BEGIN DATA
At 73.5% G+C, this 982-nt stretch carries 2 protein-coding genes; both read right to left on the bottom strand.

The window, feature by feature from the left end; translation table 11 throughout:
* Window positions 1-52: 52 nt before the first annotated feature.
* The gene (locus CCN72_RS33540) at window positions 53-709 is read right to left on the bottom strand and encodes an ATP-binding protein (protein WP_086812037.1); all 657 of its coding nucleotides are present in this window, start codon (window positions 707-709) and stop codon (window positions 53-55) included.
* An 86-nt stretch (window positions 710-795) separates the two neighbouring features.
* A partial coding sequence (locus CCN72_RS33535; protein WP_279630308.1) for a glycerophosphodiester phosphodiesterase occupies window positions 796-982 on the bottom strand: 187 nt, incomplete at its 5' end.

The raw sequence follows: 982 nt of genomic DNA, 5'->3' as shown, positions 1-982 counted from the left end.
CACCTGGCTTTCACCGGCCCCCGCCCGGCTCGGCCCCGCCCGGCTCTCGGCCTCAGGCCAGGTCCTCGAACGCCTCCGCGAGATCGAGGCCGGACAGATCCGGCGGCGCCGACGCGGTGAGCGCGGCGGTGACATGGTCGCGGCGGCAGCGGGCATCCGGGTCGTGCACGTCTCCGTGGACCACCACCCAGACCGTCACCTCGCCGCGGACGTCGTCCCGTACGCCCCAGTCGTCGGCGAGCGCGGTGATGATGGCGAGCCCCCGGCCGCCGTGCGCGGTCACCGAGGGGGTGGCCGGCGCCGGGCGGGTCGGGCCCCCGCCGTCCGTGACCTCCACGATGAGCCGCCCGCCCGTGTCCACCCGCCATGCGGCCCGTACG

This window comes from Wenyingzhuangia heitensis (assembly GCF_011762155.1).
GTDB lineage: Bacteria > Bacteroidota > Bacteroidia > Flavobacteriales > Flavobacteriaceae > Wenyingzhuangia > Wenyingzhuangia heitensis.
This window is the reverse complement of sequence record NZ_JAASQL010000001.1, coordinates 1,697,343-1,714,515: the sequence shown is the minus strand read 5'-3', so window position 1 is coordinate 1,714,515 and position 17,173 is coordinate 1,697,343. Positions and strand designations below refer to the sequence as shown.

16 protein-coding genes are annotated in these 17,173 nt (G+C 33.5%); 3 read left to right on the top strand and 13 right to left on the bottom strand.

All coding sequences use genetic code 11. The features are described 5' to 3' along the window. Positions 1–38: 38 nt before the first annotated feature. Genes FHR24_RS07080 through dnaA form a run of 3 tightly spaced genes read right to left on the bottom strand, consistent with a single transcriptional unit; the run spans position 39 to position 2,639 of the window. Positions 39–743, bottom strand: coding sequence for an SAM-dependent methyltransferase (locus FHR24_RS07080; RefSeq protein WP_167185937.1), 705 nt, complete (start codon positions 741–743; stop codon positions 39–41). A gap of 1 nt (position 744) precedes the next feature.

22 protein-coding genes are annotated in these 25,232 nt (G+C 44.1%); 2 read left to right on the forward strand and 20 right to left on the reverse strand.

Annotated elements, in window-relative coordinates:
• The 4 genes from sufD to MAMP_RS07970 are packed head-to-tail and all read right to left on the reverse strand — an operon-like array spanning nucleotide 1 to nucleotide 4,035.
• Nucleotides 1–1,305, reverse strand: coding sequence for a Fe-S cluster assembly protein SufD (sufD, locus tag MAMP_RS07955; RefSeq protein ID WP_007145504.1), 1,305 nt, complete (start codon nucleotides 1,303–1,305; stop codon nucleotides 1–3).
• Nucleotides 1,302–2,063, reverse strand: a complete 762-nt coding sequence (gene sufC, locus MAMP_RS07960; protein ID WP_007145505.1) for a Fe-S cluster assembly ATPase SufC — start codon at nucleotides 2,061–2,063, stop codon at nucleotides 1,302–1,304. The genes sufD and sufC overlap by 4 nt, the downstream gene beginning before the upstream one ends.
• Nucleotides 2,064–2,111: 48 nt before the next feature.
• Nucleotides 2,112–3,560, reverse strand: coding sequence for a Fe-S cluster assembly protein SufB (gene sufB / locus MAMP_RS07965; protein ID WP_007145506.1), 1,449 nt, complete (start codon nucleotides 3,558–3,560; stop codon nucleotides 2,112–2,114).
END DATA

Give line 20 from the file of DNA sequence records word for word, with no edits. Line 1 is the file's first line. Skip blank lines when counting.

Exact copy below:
• Nucleotides 2,112–3,560, reverse strand: coding sequence for a Fe-S cluster assembly protein SufB (gene sufB / locus MAMP_RS07965; protein ID WP_007145506.1), 1,449 nt, complete (start codon nucleotides 3,558–3,560; stop codon nucleotides 2,112–2,114).